I am attempting to set up a network for a large, warehouse-type space (~5000 sqm) with dozens of various devices. Not wanting to run miles of cable everywhere, we bought WiFi access points that boasted ranges of over 50 metres. As an total beginner in computer networking, I neglected to consider the transmitter ranges of the devices - I have no idea what the relationship is between AP range, device range, and signal quality.

See hastily-drawn image below, where the dotted line corresponds to the maximum signal range of the respectively-coloured device.

I drew this quickly to illustrate my concern. Like a Venn diagram of radio waves.

  • Device A can see AP and vice versa. All good, right?
  • Device B cannot see AP and vice versa. No connectivity, right?
  • Device C can see AP but the AP is out of the device's transmitter range. So what happens when the AP's signal can reach the device but not vice versa? Is any data transfer possible at this point? What's the typical range of a smartphone or laptop WiFi transmitter, anyway? If neither the AP nor the device can be moved, what's the solution here?
  • Did any answer help you? if so, you should accept the answer so that the question doesn't keep popping up forever, looking for an answer. Alternatively, you could provide and accept your own answer.
    – Ron Maupin
    Commented Aug 9, 2017 at 2:36

1 Answer 1


Let me start out by saying that warehouses can often be a very difficult environment to deploy wireless and it is often best to get a wireless expert to design the wireless for them. Any solution given here would just be a general idea and may not work in your environment without visiting the specific location, knowing the network needs of the devices, understanding what is being stored/moved in the warehouse (and how), etc.

Speaking to this type of problem generally, this is often addressed in an enterprise environment by providing a full deployment of access points that provide adequate coverage everywhere. However this doesn't often lend itself to wide open spaces such as warehouses (or stadiums, convention centers, etc).

In a space like you describe with devices using low powered radios, typically you would want to turn down the transmit power on the AP and use passive and/or active gain to increase the transmit and receive capabilities of the AP. Most often, this takes the form of high gain and/or directional antennas. While that is the most common, there are signal amplifiers and I have also seen locations that used leaky coax quite successfully.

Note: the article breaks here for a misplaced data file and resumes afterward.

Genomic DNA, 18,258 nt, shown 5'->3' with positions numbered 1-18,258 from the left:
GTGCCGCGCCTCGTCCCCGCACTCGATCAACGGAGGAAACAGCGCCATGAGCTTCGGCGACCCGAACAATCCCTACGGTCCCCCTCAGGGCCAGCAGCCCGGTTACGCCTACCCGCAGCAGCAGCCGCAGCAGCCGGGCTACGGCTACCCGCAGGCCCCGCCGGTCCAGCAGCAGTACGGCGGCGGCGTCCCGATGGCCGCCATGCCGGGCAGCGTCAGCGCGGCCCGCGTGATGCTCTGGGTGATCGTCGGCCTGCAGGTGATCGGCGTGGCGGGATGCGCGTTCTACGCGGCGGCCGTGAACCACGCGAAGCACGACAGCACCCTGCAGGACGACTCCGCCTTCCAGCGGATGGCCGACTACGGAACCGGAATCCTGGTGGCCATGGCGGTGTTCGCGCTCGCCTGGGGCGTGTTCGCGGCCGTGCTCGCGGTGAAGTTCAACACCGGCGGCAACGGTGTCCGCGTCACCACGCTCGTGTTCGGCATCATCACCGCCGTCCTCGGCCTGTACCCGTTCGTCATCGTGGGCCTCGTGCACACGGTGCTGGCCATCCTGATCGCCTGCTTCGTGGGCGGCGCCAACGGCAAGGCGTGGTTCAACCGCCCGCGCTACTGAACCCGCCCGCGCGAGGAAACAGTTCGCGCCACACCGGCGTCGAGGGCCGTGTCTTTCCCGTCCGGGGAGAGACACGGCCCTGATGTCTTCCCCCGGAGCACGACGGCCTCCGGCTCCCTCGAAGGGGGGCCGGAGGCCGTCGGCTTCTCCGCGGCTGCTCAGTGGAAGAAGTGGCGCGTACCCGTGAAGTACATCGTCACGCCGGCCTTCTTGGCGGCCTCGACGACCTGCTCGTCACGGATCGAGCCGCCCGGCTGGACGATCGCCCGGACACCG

On the flip side, this type of deployment can also run afoul of a number of other problems, such as the hidden node problem, which may need to get addressed. End result is that I am back to the beginning and would recommend you hire a wireless expert if you want good and reliable coverage in a warehouse type setting.

  • If the solution is to turn down transmit power on the AP or to install different hardware altogether, then why do manufacturers bother designing APs with huge ranges? I was under the impression that these 150m+ ranged APs are used in settings like college campuses. If the AP works up to 150m but the student's device only reaches 20m, what's the point of having the 150m AP?
    – Chinatown
    Commented Sep 9, 2014 at 22:46
  • Depends on the specific device, but I would say marketing. Most traffic, especially on college campuses, is downstream (from AP to client). The weaker a signal gets (i.e. the further you get from the AP) the lower the data rate and the less overall throughput of the system. If on your diagram you move client C closer to the AP so it connects, the downstream traffic will be stronger and tend have a higher data rate, even if the upstream data rate is much lower due to the weaker signal. An expert won't tend to deploy these for high range, but for better downstream performance.
    – YLearn
    Commented Sep 9, 2014 at 23:00

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